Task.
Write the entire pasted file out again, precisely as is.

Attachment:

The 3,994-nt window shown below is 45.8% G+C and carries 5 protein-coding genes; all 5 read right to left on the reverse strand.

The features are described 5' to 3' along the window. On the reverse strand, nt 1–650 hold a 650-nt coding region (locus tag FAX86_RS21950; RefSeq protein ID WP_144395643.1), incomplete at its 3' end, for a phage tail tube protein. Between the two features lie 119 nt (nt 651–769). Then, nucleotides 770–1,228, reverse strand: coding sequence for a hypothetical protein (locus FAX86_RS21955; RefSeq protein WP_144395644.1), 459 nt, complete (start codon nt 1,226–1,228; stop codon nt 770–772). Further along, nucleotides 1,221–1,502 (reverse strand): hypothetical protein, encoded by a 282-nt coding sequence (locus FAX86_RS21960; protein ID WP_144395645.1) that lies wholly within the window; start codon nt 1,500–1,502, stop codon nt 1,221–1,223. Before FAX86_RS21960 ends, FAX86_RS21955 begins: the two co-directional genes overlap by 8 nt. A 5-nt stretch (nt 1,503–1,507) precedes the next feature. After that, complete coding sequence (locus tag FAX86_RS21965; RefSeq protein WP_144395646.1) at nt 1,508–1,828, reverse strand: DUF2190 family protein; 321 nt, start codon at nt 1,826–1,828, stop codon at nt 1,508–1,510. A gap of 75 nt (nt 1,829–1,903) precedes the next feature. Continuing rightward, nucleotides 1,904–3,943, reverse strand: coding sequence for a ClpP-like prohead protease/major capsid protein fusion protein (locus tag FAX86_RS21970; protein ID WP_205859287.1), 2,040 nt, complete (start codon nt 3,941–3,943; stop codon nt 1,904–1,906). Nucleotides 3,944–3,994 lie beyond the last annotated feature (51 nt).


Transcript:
The 3,994-nt window shown below is 45.8% G+C and carries 5 protein-coding genes; all 5 read right to left on the reverse strand.

The features are described 5' to 3' along the window. On the reverse strand, nt 1–650 hold a 650-nt coding region (locus tag FAX86_RS21950; RefSeq protein ID WP_144395643.1), incomplete at its 3' end, for a phage tail tube protein. Between the two features lie 119 nt (nt 651–769). Then, nucleotides 770–1,228, reverse strand: coding sequence for a hypothetical protein (locus FAX86_RS21955; RefSeq protein WP_144395644.1), 459 nt, complete (start codon nt 1,226–1,228; stop codon nt 770–772). Further along, nucleotides 1,221–1,502 (reverse strand): hypothetical protein, encoded by a 282-nt coding sequence (locus FAX86_RS21960; protein ID WP_144395645.1) that lies wholly within the window; start codon nt 1,500–1,502, stop codon nt 1,221–1,223. Before FAX86_RS21960 ends, FAX86_RS21955 begins: the two co-directional genes overlap by 8 nt. A 5-nt stretch (nt 1,503–1,507) precedes the next feature. After that, complete coding sequence (locus tag FAX86_RS21965; RefSeq protein WP_144395646.1) at nt 1,508–1,828, reverse strand: DUF2190 family protein; 321 nt, start codon at nt 1,826–1,828, stop codon at nt 1,508–1,510. A gap of 75 nt (nt 1,829–1,903) precedes the next feature. Continuing rightward, nucleotides 1,904–3,943, reverse strand: coding sequence for a ClpP-like prohead protease/major capsid protein fusion protein (locus tag FAX86_RS21970; protein ID WP_205859287.1), 2,040 nt, complete (start codon nt 3,941–3,943; stop codon nt 1,904–1,906). Nucleotides 3,944–3,994 lie beyond the last annotated feature (51 nt).